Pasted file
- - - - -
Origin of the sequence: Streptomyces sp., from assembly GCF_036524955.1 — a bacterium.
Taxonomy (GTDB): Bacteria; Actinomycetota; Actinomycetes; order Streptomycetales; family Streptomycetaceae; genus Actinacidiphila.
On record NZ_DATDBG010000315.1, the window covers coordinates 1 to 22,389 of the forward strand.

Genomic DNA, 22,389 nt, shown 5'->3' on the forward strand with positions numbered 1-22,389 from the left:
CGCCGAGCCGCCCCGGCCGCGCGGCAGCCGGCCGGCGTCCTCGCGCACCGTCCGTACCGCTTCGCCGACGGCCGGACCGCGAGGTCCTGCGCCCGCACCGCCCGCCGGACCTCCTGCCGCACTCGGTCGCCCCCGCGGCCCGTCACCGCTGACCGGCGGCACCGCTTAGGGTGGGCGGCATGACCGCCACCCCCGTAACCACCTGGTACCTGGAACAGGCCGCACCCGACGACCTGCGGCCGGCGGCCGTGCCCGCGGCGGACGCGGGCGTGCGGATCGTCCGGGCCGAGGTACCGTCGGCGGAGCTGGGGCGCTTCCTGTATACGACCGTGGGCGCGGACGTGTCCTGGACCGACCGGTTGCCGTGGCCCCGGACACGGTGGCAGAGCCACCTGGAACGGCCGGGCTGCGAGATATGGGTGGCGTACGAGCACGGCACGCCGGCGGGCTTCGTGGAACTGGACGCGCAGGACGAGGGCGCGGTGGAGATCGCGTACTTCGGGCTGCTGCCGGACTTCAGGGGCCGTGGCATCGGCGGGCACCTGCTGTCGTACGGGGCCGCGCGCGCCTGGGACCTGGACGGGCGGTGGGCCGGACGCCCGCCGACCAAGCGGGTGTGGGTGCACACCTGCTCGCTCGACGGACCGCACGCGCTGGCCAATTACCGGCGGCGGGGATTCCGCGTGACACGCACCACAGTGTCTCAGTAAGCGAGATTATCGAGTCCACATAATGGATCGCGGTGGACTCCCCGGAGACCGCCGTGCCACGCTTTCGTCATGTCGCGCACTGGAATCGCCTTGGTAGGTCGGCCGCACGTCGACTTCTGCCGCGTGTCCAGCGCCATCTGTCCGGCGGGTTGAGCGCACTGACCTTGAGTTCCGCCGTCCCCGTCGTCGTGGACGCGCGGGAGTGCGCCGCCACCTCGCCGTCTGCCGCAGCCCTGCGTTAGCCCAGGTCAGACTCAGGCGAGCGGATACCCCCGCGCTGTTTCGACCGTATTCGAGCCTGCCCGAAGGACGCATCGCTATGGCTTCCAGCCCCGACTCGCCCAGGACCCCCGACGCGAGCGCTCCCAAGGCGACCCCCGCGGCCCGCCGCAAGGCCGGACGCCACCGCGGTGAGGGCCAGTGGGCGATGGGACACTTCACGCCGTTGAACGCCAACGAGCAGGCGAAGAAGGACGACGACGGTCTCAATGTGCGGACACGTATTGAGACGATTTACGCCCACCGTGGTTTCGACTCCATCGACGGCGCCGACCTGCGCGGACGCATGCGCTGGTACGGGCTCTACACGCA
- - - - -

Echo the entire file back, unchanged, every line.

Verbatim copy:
Origin of the sequence: Streptomyces sp., from assembly GCF_036524955.1 — a bacterium.
Taxonomy (GTDB): Bacteria; Actinomycetota; Actinomycetes; order Streptomycetales; family Streptomycetaceae; genus Actinacidiphila.
On record NZ_DATDBG010000315.1, the window covers coordinates 1 to 22,389 of the forward strand.

Genomic DNA, 22,389 nt, shown 5'->3' on the forward strand with positions numbered 1-22,389 from the left:
CGCCGAGCCGCCCCGGCCGCGCGGCAGCCGGCCGGCGTCCTCGCGCACCGTCCGTACCGCTTCGCCGACGGCCGGACCGCGAGGTCCTGCGCCCGCACCGCCCGCCGGACCTCCTGCCGCACTCGGTCGCCCCCGCGGCCCGTCACCGCTGACCGGCGGCACCGCTTAGGGTGGGCGGCATGACCGCCACCCCCGTAACCACCTGGTACCTGGAACAGGCCGCACCCGACGACCTGCGGCCGGCGGCCGTGCCCGCGGCGGACGCGGGCGTGCGGATCGTCCGGGCCGAGGTACCGTCGGCGGAGCTGGGGCGCTTCCTGTATACGACCGTGGGCGCGGACGTGTCCTGGACCGACCGGTTGCCGTGGCCCCGGACACGGTGGCAGAGCCACCTGGAACGGCCGGGCTGCGAGATATGGGTGGCGTACGAGCACGGCACGCCGGCGGGCTTCGTGGAACTGGACGCGCAGGACGAGGGCGCGGTGGAGATCGCGTACTTCGGGCTGCTGCCGGACTTCAGGGGCCGTGGCATCGGCGGGCACCTGCTGTCGTACGGGGCCGCGCGCGCCTGGGACCTGGACGGGCGGTGGGCCGGACGCCCGCCGACCAAGCGGGTGTGGGTGCACACCTGCTCGCTCGACGGACCGCACGCGCTGGCCAATTACCGGCGGCGGGGATTCCGCGTGACACGCACCACAGTGTCTCAGTAAGCGAGATTATCGAGTCCACATAATGGATCGCGGTGGACTCCCCGGAGACCGCCGTGCCACGCTTTCGTCATGTCGCGCACTGGAATCGCCTTGGTAGGTCGGCCGCACGTCGACTTCTGCCGCGTGTCCAGCGCCATCTGTCCGGCGGGTTGAGCGCACTGACCTTGAGTTCCGCCGTCCCCGTCGTCGTGGACGCGCGGGAGTGCGCCGCCACCTCGCCGTCTGCCGCAGCCCTGCGTTAGCCCAGGTCAGACTCAGGCGAGCGGATACCCCCGCGCTGTTTCGACCGTATTCGAGCCTGCCCGAAGGACGCATCGCTATGGCTTCCAGCCCCGACTCGCCCAGGACCCCCGACGCGAGCGCTCCCAAGGCGACCCCCGCGGCCCGCCGCAAGGCCGGACGCCACCGCGGTGAGGGCCAGTGGGCGATGGGACACTTCACGCCGTTGAACGCCAACGAGCAGGCGAAGAAGGACGACGACGGTCTCAATGTGCGGACACGTATTGAGACGATTTACGCCCACCGTGGTTTCGACTCCATCGACGGCGCCGACCTGCGCGGACGCATGCGCTGGTACGGGCTCTACACGCA